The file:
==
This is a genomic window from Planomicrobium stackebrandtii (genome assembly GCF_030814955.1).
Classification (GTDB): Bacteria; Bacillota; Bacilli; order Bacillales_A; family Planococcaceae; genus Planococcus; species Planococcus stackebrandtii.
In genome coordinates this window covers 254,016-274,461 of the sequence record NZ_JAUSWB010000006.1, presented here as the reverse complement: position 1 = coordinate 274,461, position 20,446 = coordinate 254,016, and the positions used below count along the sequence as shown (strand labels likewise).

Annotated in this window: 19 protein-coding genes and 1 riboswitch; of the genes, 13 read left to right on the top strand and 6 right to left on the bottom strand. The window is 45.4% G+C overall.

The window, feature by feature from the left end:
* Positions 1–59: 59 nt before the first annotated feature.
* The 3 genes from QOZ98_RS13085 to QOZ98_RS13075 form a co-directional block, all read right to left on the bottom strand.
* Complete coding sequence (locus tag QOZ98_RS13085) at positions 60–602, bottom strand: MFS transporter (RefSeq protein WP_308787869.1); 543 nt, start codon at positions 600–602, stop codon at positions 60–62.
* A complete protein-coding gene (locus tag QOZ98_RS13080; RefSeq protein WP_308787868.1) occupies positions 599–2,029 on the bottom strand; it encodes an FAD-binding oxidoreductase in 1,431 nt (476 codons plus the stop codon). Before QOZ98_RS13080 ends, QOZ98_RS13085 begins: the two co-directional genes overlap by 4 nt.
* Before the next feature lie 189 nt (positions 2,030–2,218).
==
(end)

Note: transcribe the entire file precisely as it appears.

This is a genomic window from Planomicrobium stackebrandtii (genome assembly GCF_030814955.1).
Classification (GTDB): Bacteria; Bacillota; Bacilli; order Bacillales_A; family Planococcaceae; genus Planococcus; species Planococcus stackebrandtii.
In genome coordinates this window covers 254,016-274,461 of the sequence record NZ_JAUSWB010000006.1, presented here as the reverse complement: position 1 = coordinate 274,461, position 20,446 = coordinate 254,016, and the positions used below count along the sequence as shown (strand labels likewise).

Annotated in this window: 19 protein-coding genes and 1 riboswitch; of the genes, 13 read left to right on the top strand and 6 right to left on the bottom strand. The window is 45.4% G+C overall.

The window, feature by feature from the left end:
* Positions 1–59: 59 nt before the first annotated feature.
* The 3 genes from QOZ98_RS13085 to QOZ98_RS13075 form a co-directional block, all read right to left on the bottom strand.
* Complete coding sequence (locus tag QOZ98_RS13085) at positions 60–602, bottom strand: MFS transporter (RefSeq protein WP_308787869.1); 543 nt, start codon at positions 600–602, stop codon at positions 60–62.
* A complete protein-coding gene (locus tag QOZ98_RS13080; RefSeq protein WP_308787868.1) occupies positions 599–2,029 on the bottom strand; it encodes an FAD-binding oxidoreductase in 1,431 nt (476 codons plus the stop codon). Before QOZ98_RS13080 ends, QOZ98_RS13085 begins: the two co-directional genes overlap by 4 nt.
* Before the next feature lie 189 nt (positions 2,030–2,218).